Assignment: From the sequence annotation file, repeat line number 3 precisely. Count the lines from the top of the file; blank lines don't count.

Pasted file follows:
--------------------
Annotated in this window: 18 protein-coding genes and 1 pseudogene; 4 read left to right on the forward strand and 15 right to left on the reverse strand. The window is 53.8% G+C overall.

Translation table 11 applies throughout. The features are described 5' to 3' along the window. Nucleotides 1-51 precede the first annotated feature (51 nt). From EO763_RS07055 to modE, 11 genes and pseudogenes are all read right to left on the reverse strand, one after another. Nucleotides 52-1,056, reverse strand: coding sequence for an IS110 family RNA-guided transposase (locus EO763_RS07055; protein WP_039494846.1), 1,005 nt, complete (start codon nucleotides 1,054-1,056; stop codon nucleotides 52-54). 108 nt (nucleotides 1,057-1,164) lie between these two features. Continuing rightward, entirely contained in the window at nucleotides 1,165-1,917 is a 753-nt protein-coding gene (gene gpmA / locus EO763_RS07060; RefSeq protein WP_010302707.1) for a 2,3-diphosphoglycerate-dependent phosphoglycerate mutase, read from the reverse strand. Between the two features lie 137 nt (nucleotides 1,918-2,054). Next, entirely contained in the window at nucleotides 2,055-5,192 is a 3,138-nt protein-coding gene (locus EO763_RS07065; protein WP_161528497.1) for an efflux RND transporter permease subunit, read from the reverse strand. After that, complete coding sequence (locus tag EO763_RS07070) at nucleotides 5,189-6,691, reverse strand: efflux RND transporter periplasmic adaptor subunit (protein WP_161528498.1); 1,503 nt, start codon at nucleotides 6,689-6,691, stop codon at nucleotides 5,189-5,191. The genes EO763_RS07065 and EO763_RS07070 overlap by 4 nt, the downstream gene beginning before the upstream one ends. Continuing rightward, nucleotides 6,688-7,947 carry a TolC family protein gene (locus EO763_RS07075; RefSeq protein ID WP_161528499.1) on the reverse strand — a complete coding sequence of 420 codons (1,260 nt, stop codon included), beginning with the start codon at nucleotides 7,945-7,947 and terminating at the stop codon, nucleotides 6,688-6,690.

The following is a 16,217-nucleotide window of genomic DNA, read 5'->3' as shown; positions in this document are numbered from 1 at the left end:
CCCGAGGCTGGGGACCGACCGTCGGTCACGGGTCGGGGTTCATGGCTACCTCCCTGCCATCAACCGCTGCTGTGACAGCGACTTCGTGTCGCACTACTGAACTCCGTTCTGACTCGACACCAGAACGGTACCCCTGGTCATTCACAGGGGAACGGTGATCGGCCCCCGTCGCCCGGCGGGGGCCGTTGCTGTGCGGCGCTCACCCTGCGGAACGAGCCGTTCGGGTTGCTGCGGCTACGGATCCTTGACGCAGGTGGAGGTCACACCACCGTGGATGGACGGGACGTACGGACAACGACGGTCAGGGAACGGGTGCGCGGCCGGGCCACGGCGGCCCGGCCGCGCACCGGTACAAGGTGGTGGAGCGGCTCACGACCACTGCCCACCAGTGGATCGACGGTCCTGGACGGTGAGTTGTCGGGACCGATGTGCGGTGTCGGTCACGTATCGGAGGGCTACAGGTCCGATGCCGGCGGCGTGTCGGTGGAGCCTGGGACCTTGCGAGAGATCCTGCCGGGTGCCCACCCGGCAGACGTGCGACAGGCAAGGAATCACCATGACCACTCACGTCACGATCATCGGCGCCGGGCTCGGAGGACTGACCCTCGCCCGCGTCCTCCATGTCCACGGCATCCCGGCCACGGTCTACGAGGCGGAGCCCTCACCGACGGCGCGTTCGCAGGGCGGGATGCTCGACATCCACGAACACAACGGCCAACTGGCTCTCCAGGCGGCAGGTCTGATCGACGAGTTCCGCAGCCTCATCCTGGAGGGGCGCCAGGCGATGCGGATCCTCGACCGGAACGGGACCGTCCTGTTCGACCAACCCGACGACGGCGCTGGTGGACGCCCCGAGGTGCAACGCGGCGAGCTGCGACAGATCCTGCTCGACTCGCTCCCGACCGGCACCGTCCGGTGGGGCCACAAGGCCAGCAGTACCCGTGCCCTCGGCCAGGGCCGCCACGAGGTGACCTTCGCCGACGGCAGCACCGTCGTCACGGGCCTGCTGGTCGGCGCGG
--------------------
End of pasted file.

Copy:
The following is a 16,217-nucleotide window of genomic DNA, read 5'->3' as shown; positions in this document are numbered from 1 at the left end: